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Search Results: 1 - 10 of 21175 matches for " language learning "
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Language Learner Autonomy and Learning Contract: A Case Study of Language Majors of a University in Hong Kong  [PDF]
Mable Chan
Open Journal of Modern Linguistics (OJML) , 2015, DOI: 10.4236/ojml.2015.52013
Abstract: With the aim of developing first year undergraduate students’ awareness and ability of autonomous learning, they were asked to do self-access work in an academic English proficiency course through drafting a learning contract outlining their learning objectives and submitting learning evidence regularly in the course of the semester. This study examines the content of the learning contract and the English language learning beliefs reflected from the learning objectives formulated, plus questionnaire results, and determines whether university students in Hong Kong are ready for autonomous learning or not. Based on the findings, the study examines whether Hong Kong university students are ready for autonomous learning, and discusses ways to deal with the challenges which might impede implementation of language learner autonomy in Hong Kong.
A Perspective-Based Reading of Culture in English Language Teaching: From the Conventional Perspective to the Intercultural Language Teaching Perspective  [PDF]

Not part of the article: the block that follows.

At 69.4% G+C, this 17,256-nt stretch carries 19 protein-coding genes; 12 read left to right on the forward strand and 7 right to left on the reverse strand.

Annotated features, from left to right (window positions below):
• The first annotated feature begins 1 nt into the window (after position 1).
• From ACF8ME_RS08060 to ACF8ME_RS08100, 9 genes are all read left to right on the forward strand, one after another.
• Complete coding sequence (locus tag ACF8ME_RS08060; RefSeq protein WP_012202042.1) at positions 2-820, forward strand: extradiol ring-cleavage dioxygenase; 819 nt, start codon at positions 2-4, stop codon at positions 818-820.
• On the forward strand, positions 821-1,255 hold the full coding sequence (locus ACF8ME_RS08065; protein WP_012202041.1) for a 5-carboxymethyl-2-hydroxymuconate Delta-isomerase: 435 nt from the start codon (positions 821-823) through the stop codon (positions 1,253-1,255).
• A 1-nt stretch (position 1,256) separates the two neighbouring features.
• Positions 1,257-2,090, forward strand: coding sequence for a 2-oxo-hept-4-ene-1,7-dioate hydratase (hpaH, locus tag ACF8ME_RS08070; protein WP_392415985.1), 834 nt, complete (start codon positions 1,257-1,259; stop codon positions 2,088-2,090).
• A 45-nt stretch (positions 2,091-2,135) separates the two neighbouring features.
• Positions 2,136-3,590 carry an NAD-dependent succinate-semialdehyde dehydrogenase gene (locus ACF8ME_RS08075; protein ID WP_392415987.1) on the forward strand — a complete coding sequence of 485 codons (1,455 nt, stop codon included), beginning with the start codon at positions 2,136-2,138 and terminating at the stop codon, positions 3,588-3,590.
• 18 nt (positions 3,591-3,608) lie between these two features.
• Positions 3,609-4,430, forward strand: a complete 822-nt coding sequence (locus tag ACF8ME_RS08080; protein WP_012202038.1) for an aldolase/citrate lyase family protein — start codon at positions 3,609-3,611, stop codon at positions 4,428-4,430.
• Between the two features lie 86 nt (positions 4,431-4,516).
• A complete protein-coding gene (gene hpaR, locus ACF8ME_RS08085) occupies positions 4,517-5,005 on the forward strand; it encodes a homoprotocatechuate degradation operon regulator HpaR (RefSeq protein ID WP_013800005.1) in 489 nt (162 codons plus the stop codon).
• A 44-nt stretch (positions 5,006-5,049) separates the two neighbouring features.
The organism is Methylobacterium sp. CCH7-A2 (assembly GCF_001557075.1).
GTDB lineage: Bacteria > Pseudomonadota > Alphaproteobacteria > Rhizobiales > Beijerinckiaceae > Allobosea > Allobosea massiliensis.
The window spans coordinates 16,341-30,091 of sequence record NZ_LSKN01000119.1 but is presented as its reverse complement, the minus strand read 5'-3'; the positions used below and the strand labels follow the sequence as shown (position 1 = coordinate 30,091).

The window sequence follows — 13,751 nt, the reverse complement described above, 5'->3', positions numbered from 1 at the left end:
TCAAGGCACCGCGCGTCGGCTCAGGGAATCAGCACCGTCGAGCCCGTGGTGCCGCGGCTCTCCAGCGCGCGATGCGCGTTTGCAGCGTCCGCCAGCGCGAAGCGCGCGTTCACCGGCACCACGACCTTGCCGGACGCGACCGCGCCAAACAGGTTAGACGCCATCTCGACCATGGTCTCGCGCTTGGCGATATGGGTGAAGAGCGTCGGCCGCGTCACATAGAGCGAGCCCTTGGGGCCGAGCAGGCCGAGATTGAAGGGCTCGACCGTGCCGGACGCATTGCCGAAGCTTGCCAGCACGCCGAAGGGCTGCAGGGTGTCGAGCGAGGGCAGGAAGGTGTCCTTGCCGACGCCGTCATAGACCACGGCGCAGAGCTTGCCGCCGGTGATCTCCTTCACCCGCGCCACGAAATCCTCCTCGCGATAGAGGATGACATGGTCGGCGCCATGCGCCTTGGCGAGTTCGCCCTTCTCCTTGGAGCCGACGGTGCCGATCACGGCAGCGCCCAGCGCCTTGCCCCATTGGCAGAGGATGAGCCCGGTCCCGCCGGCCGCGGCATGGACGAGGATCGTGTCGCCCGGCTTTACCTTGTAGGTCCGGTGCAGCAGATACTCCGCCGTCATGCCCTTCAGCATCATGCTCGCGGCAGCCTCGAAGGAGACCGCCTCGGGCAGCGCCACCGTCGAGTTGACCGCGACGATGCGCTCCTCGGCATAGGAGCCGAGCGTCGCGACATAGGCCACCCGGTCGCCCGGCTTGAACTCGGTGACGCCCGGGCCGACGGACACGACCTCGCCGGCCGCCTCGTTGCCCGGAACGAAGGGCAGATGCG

Khaled Jebahi
Open Journal of Modern Linguistics (OJML) , 2013, DOI: 10.4236/ojml.2013.33029

This paper reviews culture as perceived in a number of language teaching perspectives. The term “culture” and its relation with language has been a center of interest in different fields of studies. Because the term “culture” is borrowed between disciplines, it is understood differently and altered in the process by the goals and traditions of the borrowers. As such culture remains an elusive concept for the language teacher. Here, I attempt to understand how culture has been understood in different English language teaching perspectives in the last fifty years. This reading helps understand how change in the teaching approach affects how culture is dealt with in class and in teaching materials.